I learned a few unexpected lessons on our recent trip to minister to Small Church pastors in Croatia. Most of them happened in the challenges we faced trying to get there. It started with a huge mistake that I made in Germany – filling our diesel car with gasoline (yeah, I know). Then, what should
Today’s post is excerpt from an interview I did for the July/August 2013 “Small Church America” issue of Outreach magazine. You can also find a short excerpt of a different part of the interview on their website. Between the two excerpts, you can read about 50% of the entire interview online. For the rest of it, click here
In my last post, Grow It or Close It? Is There a Third Option for Struggling Small Churches?, we established that there are more options for a struggling Small Church than to grow it or close it. We can help it become a healthy Small Church. But there’s an inevitable question that follows, isn’t there? Namely, how?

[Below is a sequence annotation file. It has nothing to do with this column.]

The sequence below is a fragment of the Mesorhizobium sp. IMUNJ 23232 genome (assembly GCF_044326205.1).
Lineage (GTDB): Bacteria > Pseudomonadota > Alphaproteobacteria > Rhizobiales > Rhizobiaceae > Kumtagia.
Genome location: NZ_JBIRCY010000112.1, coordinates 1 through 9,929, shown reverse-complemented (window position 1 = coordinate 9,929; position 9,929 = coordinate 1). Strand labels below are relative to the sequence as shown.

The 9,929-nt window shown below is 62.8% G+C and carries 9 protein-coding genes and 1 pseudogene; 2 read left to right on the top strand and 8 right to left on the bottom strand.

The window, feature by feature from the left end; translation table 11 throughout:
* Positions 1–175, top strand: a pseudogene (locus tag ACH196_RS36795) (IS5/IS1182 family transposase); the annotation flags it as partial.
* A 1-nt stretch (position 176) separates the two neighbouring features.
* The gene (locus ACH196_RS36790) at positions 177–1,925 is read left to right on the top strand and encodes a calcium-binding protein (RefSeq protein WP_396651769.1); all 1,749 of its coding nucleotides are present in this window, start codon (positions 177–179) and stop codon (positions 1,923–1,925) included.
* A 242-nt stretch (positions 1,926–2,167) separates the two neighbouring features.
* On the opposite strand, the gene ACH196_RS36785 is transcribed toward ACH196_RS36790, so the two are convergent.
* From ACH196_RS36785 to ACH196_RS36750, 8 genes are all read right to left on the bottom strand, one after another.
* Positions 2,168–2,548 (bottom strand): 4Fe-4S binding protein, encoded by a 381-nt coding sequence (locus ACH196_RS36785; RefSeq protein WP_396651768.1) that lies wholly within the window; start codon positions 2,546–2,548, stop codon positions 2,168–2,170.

“If it’s OK for a church to be small, how do you suggest we measure a church’s success?” Since starting the ministry of New Small Church, I’ve been asked that question more than any other. Maybe more than all other questions combined. At first I didn’t know how to answer it. Now I answer that
I think it is time for a new scorecard for success. When we focus mostly on attendance growth we are missing the mark in assessing faithfulness to the call and purpose of God. When the pastors on conference stages and magazine covers are always the ones with the biggest and fastest growing churches something is